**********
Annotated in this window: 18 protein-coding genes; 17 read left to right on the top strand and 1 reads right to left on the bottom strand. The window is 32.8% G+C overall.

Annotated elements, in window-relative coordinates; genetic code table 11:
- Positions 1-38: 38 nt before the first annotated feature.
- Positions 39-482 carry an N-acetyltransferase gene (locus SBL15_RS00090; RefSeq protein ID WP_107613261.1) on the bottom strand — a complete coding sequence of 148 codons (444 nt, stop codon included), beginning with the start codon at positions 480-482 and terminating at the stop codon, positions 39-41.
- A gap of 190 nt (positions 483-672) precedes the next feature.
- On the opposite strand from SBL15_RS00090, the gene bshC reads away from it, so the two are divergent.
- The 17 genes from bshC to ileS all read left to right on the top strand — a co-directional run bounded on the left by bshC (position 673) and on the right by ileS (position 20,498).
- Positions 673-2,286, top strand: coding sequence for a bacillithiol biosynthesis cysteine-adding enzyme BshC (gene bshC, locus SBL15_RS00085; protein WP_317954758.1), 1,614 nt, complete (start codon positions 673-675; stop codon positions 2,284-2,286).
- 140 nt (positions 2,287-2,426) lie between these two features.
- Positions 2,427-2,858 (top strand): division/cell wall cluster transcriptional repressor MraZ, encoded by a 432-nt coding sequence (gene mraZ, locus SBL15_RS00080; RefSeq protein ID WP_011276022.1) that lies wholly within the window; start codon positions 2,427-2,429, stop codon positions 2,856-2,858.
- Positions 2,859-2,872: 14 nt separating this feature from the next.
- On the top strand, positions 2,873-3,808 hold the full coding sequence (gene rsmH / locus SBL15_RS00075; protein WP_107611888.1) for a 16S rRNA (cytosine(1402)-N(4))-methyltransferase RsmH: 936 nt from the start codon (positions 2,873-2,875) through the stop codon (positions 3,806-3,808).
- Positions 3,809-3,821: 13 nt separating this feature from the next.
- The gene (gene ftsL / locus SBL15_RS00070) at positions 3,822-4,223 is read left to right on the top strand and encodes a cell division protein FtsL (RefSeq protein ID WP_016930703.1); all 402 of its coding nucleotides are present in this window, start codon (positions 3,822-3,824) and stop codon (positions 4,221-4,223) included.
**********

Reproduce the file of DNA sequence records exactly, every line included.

Annotated in this window: 18 protein-coding genes; 17 read left to right on the top strand and 1 reads right to left on the bottom strand. The window is 32.8% G+C overall.

Annotated elements, in window-relative coordinates; genetic code table 11:
- Positions 1-38: 38 nt before the first annotated feature.
- Positions 39-482 carry an N-acetyltransferase gene (locus SBL15_RS00090; RefSeq protein ID WP_107613261.1) on the bottom strand — a complete coding sequence of 148 codons (444 nt, stop codon included), beginning with the start codon at positions 480-482 and terminating at the stop codon, positions 39-41.
- A gap of 190 nt (positions 483-672) precedes the next feature.
- On the opposite strand from SBL15_RS00090, the gene bshC reads away from it, so the two are divergent.
- The 17 genes from bshC to ileS all read left to right on the top strand — a co-directional run bounded on the left by bshC (position 673) and on the right by ileS (position 20,498).
- Positions 673-2,286, top strand: coding sequence for a bacillithiol biosynthesis cysteine-adding enzyme BshC (gene bshC, locus SBL15_RS00085; protein WP_317954758.1), 1,614 nt, complete (start codon positions 673-675; stop codon positions 2,284-2,286).
- 140 nt (positions 2,287-2,426) lie between these two features.
- Positions 2,427-2,858 (top strand): division/cell wall cluster transcriptional repressor MraZ, encoded by a 432-nt coding sequence (gene mraZ, locus SBL15_RS00080; RefSeq protein ID WP_011276022.1) that lies wholly within the window; start codon positions 2,427-2,429, stop codon positions 2,856-2,858.
- Positions 2,859-2,872: 14 nt separating this feature from the next.
- On the top strand, positions 2,873-3,808 hold the full coding sequence (gene rsmH / locus SBL15_RS00075; protein WP_107611888.1) for a 16S rRNA (cytosine(1402)-N(4))-methyltransferase RsmH: 936 nt from the start codon (positions 2,873-2,875) through the stop codon (positions 3,806-3,808).
- Positions 3,809-3,821: 13 nt separating this feature from the next.
- The gene (gene ftsL / locus SBL15_RS00070) at positions 3,822-4,223 is read left to right on the top strand and encodes a cell division protein FtsL (RefSeq protein ID WP_016930703.1); all 402 of its coding nucleotides are present in this window, start codon (positions 3,822-3,824) and stop codon (positions 4,221-4,223) included.